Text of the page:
TOKYO (Reuters) - The Bank of Japan kept monetary policy steady on Thursday and revised up its assessment of the economy, as recent falls in the yen and signs of a pick-up in global growth give it some breathing space after it expanded stimulus just a month ago.
As widely expected, the central bank held off on further increases to its asset-buying and lending programme and maintained its key policy rate at a range of zero to 0.1 percent.
"Japan's economy appears to be bottoming out," the central bank said in a statement announcing the decision, offering a slightly more upbeat view than last month when it said the economy was weakening.
Fourth-quarter GDP data released earlier in the day showed the economy unexpectedly contracted for the third consecutive quarter, extending a mild recession, but more recent sentiment surveys and leading indicators such as machinery orders point to a recovery.
In a surprise move, BOJ board member Ryuzo Miyao proposed pledging to keep interest rates virtually at zero until 2 percent inflation is in sight. It was turned down by a 8-1 vote.
At present, the BOJ pledges to continue its zero-rate policy and asset purchases "until deemed necessary," making the timeframe for these measures intentionally vague to leave itself flexibility on when and how to end them.
Miyao's proposal is likely aimed at clarifying that the BOJ's zero-rate policy is directly pegged to its new 2 percent inflation target.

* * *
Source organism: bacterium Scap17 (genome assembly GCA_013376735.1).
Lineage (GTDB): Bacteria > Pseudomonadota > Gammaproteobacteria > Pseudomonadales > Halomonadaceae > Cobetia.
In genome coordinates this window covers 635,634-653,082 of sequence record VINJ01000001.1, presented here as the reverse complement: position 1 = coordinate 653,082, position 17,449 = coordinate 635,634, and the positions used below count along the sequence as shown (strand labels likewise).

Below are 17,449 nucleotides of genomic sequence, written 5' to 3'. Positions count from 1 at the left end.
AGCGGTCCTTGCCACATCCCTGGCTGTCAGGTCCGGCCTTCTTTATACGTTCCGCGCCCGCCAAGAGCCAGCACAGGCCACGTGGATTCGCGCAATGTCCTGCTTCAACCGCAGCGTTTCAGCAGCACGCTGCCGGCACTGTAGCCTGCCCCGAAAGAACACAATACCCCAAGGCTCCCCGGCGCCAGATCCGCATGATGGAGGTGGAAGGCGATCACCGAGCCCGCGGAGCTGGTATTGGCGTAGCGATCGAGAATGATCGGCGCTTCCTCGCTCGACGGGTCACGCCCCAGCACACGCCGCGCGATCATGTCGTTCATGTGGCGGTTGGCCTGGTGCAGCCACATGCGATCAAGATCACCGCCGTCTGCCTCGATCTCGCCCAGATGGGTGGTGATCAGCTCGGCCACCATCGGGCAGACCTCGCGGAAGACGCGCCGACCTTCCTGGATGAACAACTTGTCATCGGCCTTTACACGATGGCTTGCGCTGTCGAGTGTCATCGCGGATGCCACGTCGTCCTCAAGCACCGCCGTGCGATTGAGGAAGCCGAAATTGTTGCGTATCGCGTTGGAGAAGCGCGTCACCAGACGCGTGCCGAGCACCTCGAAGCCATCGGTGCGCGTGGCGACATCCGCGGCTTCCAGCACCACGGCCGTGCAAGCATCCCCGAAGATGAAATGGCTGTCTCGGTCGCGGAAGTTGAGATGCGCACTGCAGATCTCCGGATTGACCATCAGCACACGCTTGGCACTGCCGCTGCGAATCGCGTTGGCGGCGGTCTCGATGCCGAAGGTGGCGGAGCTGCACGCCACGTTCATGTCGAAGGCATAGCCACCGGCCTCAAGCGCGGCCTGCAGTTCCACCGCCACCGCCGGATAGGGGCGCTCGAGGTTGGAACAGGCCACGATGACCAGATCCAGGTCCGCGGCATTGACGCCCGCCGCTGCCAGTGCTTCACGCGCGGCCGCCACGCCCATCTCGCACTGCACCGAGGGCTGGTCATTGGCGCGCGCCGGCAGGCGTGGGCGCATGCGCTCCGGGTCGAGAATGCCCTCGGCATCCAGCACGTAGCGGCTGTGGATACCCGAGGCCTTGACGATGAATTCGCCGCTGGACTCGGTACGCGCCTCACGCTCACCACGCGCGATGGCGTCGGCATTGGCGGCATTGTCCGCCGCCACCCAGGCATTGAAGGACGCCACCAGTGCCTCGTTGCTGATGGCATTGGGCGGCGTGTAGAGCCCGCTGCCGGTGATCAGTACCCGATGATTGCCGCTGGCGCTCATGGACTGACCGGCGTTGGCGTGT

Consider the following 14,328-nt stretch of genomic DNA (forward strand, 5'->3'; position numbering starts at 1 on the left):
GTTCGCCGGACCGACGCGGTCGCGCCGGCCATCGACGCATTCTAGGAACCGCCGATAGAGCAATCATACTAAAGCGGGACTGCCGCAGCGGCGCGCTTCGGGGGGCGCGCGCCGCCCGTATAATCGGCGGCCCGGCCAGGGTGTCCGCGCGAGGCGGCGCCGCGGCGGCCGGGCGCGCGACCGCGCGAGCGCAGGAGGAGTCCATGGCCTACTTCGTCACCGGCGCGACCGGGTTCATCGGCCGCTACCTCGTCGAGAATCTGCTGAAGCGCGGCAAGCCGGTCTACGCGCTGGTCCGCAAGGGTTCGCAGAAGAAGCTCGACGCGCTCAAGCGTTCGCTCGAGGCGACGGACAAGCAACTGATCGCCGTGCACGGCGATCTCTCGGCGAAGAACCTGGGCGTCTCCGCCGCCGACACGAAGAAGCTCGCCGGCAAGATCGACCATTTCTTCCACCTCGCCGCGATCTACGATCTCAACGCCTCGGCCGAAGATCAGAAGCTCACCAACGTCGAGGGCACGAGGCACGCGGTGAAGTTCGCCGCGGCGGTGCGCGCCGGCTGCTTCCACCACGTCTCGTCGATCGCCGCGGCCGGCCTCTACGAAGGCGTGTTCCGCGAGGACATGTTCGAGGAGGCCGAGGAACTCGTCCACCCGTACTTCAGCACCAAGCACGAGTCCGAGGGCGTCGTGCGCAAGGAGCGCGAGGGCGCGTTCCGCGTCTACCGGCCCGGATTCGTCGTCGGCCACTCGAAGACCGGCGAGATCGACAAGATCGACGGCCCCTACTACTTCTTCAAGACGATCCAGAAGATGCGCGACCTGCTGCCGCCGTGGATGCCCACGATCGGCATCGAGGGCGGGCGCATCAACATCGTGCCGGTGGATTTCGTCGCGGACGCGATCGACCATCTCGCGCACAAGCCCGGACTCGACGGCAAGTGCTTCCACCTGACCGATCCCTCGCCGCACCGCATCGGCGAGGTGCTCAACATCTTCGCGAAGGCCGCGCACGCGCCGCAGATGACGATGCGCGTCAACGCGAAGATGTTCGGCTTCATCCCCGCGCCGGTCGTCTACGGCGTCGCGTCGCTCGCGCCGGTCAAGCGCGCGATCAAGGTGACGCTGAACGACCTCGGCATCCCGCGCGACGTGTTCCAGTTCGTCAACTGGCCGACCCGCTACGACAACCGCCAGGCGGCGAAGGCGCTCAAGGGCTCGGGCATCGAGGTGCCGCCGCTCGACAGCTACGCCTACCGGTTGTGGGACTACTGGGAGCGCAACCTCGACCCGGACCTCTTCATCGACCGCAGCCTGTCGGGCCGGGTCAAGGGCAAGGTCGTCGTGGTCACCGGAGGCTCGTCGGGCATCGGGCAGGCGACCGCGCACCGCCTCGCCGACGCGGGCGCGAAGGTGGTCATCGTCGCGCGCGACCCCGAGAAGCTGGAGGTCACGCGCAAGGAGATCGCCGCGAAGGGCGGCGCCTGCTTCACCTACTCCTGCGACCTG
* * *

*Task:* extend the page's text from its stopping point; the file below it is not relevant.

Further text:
The yen had slumped nearly 20 percent against the dollar since November (Xetra: A0Z24E - news) , picking up speed as Japan's new government put relentless pressure on the BOJ to launch more aggressive policy easing.
The hefty slide in the currency has offered some relief to Japan's export-reliant economy, but fanned global fears of competitive devaluations or even a currency war if other countries step in to help their exporters remain competitive.
The BOJ doubled its inflation target to 2 percent in January and made an open-ended commitment to buy assets from next year. That was its fourth monetary expansion in five months, taken largely in response to Prime Minister Shinzo Abe's persistent calls for bolder action to beat deflation.
Abe, who has power to fill three top BOJ posts opening up when Shirakawa and his two deputies leave on March 19, is keeping up pressure on the BOJ to revive the fragile economy.
But the central bank may prefer to hold off on expanding stimulus in March and wait until the first rate review under a new BOJ governor, scheduled for April 3-4, to save its limited policy options, some analysts say.
Expectations that Shirakawa's successor will drive the BOJ into more unorthodox easing steps, such as scrapping a 0.1 percent floor the bank sets on money market rates, have nudged two- and five-year bond yields to record lows last week.
(Additional reporting by Stanley White; Editing by Kim Coghill)